Tradition is a loaded word that tends to evoke strong responses.
Those who oppose tradition tend to associate it with the conservative, the old-fashioned, the out-of-date. Those who endorse it prefer to think of tradition as representing the authentic, the timeless, the tried-and-trusted.
In most countries, cultural traditions, or traditional cultures, are of greater interest to tourists than to locals; they are part of national identity and history, but rarely register in citizens’ collective daily consciousness until they are used as political tools.
In South Africa, tradition is typically allied with indigeneity and thus set against modern or Western practices and institutions. We often refer to traditional leaders, traditional healers, traditional beliefs, traditional music, traditional beer, traditional dress; but, in practice, these and other traditional elements combine with other influences and adopt hybrid forms.
Two recent art exhibitions in Johannesburg challenge viewers to re-think their assumptions about what tradition implies.
Artistic breeding ground
A common misapprehension is that traditions are hundreds of years old.
The Caversham Press, for example, celebrates its 25th anniversary in 2010 – and during those two and a half decades, this creative hub in rural KwaZulu-Natal has developed a tradition in its own right.
In 1985, art teacher and master printer Malcolm Christian established Caversham in a run-down former Methodist chapel near Lidgetton, a small village in the KwaZulu-Natal midlands.
Christian invited artists such as William Kentridge and the late Robert Hodgins to use the Caversham facilities and to participate in a collaborative print-making process. Kentridge and Hodgins would, of course, subsequently become two of South Africa’s best-known artists.
Other highly respected artists have produced work at Caversham, including Deborah Bell, David Koloane, Penny Siopis, Magkabo Helen Sebidi, Marion Arnold, Zwelethu Mthethwa, Bonnie Ntshalintshali, Malcolm Payne and Karel Nel. Their work forms part of People, Prints and Process: 25 Years at Caversham, an exhibition which ended on 4 December at Johannesburg’s Standard Bank Gallery.
What is equally significant, however, is that the walls were also adorned with prints by relative newcomers to the arts scene. Christian and his colleagues constantly encourage young artists, many of them from disadvantaged backgrounds, to visit Caversham and develop their skills. Residential fellowships, an educational trust and programmes such as the CreACTive Initiatives have broadened the scope of Caversham’s influence.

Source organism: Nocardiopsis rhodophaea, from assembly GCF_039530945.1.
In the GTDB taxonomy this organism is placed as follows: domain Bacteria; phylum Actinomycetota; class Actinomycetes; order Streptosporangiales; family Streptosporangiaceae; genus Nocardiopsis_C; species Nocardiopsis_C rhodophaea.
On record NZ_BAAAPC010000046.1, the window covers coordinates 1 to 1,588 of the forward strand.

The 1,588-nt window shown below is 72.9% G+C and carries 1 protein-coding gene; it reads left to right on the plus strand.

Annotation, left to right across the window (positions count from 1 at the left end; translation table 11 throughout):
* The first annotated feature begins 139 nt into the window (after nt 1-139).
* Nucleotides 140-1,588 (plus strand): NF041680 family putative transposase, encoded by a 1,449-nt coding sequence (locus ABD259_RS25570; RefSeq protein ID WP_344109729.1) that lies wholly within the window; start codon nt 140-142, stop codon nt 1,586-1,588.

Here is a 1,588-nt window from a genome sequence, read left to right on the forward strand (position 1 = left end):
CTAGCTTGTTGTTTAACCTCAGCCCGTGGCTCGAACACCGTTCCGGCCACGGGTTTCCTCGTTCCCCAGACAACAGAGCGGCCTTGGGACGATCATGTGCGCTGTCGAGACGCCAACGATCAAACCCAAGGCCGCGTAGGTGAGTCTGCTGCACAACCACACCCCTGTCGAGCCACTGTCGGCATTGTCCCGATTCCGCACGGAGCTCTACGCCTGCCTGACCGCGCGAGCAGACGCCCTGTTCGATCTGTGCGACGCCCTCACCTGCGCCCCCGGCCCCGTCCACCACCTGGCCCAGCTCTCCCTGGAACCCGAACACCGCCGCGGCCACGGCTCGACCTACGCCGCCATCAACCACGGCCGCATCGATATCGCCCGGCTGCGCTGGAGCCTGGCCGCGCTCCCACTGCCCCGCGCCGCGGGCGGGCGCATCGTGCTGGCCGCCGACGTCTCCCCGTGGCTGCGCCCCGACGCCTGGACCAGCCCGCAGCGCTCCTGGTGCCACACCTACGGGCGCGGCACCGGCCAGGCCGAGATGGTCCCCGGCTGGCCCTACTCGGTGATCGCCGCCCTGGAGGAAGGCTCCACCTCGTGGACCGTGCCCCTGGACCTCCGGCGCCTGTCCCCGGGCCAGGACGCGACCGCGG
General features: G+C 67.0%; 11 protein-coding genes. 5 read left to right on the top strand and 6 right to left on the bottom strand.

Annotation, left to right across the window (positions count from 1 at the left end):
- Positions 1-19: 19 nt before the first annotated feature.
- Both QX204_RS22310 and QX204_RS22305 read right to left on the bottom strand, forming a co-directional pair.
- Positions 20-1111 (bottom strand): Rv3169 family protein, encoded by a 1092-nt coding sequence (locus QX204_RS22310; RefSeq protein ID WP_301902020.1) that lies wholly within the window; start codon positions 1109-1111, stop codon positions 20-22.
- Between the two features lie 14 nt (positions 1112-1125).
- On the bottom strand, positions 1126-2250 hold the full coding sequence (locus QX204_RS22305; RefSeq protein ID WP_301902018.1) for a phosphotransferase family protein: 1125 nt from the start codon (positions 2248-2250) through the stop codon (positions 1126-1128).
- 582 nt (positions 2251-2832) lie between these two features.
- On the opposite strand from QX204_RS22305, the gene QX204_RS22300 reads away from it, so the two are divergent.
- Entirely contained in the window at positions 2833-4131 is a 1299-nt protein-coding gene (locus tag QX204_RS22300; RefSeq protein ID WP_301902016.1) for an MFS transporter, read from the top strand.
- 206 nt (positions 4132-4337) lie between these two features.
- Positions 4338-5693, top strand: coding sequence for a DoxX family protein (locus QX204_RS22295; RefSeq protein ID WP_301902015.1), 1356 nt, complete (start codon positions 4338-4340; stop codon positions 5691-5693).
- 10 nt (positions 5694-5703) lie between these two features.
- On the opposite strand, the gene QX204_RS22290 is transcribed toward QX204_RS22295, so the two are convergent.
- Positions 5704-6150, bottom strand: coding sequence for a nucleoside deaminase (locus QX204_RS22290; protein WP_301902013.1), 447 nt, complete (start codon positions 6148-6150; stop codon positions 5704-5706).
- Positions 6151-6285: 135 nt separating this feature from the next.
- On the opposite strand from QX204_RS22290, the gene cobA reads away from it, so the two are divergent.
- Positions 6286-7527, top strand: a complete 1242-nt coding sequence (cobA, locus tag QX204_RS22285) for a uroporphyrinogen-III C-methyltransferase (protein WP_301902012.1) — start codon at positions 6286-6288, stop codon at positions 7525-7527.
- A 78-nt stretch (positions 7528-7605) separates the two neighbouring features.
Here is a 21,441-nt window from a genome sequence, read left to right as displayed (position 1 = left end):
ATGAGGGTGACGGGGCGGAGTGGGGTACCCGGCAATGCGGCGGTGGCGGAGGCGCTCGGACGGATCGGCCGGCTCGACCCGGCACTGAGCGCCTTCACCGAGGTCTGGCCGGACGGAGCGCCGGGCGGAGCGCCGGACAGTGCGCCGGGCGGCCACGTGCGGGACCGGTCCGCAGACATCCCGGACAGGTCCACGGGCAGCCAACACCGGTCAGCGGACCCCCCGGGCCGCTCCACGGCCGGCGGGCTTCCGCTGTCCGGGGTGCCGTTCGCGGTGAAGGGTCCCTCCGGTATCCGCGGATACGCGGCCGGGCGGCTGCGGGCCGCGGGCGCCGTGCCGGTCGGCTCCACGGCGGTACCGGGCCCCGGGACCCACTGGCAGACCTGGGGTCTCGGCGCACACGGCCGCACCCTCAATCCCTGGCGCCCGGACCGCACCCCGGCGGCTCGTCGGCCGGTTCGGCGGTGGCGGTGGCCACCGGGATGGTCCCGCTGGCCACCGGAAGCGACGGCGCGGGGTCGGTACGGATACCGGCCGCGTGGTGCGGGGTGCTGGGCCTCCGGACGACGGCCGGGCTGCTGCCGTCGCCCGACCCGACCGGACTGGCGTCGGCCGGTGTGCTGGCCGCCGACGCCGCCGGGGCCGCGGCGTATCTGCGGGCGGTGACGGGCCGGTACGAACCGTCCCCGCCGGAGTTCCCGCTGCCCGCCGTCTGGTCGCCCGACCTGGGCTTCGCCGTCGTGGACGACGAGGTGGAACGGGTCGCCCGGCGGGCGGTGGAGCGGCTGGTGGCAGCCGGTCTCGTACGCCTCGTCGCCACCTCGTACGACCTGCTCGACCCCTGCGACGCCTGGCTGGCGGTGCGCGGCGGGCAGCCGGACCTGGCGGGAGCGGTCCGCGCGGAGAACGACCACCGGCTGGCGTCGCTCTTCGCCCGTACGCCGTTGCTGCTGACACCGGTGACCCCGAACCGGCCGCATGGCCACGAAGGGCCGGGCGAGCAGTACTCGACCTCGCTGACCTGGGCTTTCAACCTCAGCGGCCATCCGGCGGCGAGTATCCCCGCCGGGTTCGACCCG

Its tremendous value is evident in the current exhibition – not only because of the world-renowned names, but also because of success stories such as that of Sthembiso Sibisi, a self-taught painter whose Caversham prints have become widely sought-after.
This, then, is an eclectic tradition. The prints exhibited range from woodcuts and linocuts to engravings and etchings, from screenprints to lithographs. There are portraits, still lives and landscapes; there are symbolist, surrealist, narrative and abstract pieces; there are black-and-white works as well as prints in bold colours.
What provides the thread of continuity is that each of the artists involved has a direct connection to the organic tradition of Caversham Press.
A trip through Venda culture
Avhashoni Mainganye’s work engages with a very different tradition – one that is made clear to visitors the moment they enter the University of Johannesburg Art Gallery through dzikhareni totems, which mark the entrance to a site where Venda boys undergo their initiation into manhood.
Mainganye’s exhibition, Walking the Ancient Path, is a kind of initiation for those unfamiliar with aspects of Venda culture. Structured around the elements of water, earth, fire and air, the exhibition incorporates wood and stone sculpture, painting, photography and multimedia works.